To propagate plane waves across a horizontal interface between two
transversely isotropic homogeneous media, we must proceed somewhat
different than previously. Because we do not know what the vertical
wavenumber component will be across a horizontal interface (Snell's
law only guarantees the continuity of the horizontal slownesses),
we must solve the eigensystem in equation (1) in terms of
*p*_{z} (which gives simpler expressions than solving in terms of *k*_{z})
for the upper and lower media, and impose the necessary boundary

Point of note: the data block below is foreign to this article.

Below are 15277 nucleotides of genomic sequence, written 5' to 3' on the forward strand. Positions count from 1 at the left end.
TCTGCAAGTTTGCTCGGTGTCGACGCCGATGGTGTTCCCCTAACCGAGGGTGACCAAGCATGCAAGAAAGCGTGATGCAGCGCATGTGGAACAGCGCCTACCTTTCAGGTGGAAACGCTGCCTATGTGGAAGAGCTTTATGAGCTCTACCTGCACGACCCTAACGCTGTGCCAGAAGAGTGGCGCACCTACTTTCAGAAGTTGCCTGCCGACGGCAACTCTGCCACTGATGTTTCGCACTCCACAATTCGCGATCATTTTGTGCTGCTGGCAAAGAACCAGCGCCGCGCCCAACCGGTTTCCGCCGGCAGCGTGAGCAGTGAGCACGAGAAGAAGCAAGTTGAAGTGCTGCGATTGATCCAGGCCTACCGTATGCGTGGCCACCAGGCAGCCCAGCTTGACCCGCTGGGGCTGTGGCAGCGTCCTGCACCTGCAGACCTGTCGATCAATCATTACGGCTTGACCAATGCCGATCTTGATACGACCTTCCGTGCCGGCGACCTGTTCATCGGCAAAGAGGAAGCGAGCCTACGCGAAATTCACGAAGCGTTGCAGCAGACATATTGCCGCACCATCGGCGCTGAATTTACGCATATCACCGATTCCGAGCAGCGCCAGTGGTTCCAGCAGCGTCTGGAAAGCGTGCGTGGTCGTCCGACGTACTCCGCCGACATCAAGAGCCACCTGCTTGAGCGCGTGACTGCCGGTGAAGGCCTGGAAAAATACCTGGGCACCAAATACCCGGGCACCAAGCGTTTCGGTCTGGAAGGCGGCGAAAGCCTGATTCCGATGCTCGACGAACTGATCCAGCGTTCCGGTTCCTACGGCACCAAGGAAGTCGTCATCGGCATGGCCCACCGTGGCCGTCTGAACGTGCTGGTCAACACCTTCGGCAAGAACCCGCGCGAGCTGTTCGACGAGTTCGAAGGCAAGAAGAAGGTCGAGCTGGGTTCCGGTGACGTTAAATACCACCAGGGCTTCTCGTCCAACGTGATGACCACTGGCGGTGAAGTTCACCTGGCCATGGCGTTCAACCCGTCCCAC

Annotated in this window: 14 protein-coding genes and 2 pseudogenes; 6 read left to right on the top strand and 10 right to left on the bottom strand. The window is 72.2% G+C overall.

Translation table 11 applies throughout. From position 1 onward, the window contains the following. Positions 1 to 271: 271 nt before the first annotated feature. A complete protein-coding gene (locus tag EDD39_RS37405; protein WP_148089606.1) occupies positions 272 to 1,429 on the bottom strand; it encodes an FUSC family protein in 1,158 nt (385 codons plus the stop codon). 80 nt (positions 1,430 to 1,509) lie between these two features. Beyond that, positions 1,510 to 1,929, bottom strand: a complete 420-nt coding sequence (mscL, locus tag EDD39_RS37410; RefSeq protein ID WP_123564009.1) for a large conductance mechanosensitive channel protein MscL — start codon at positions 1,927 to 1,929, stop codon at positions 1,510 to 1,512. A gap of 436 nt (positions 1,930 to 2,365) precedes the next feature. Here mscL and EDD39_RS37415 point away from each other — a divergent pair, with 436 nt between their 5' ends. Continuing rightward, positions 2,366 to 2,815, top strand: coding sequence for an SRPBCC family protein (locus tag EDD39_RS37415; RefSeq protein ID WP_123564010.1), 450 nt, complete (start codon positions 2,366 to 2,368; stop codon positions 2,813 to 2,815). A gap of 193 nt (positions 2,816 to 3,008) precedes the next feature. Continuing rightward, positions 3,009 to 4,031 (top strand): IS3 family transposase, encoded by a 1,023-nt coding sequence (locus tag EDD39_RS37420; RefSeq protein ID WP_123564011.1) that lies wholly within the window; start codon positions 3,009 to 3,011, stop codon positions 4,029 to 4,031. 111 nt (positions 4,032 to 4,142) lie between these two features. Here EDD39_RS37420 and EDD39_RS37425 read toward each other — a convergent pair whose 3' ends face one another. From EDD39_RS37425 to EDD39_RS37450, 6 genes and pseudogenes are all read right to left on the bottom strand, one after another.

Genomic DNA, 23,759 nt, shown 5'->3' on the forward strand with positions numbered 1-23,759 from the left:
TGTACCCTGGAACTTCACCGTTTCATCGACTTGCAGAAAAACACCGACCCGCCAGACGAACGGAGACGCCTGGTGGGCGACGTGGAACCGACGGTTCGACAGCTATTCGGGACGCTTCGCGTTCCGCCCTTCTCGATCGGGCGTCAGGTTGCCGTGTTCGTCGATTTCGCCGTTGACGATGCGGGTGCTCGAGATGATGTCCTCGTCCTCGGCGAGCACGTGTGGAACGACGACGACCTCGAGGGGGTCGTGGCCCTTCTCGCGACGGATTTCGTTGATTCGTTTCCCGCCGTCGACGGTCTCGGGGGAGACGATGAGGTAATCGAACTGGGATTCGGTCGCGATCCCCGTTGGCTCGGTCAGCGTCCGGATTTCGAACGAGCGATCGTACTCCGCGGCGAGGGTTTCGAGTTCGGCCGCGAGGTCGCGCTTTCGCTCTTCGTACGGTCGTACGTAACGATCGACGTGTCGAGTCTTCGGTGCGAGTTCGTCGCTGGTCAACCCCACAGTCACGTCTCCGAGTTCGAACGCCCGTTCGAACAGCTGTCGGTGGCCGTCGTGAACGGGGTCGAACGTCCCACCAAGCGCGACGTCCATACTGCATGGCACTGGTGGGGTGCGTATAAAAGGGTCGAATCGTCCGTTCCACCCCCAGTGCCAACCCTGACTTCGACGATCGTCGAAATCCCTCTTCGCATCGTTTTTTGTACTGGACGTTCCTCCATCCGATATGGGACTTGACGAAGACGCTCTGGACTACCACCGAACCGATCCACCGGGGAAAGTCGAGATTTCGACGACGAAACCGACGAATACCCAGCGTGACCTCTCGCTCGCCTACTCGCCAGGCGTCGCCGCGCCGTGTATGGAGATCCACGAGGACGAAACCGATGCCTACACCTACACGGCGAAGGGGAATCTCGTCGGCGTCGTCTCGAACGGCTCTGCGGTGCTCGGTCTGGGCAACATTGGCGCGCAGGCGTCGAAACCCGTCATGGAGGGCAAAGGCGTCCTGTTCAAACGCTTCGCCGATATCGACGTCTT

conditions at the interface. Rearranging equation (1) and
expressing it in terms of slownesses, we obtain

(8) | ||

Computing this system's eigenvalues requires the solution of a sixth-
order polynomial in *p*_{x}, *p*_{y}, and *p*_{z}. The solution expresses
the vertical slowness *p*_{z} as a sixth-order polynomial of a pair of
horizontal slownesses *p*_{x} and *p*_{y}. If the system has monoclinic
symmetry or higher, as is the case of transverse isotropy, we only
need to solve a cubic polynomial in *p*_{z}^{2}.

Each of the six eigenvalues corresponds to a particle-motion direction . Wave-types are separated into three up-going and three down-going by computing the z-component of their Poynting vector. Its sign gives the sense of direction of the vertical energy flow.

11/12/1997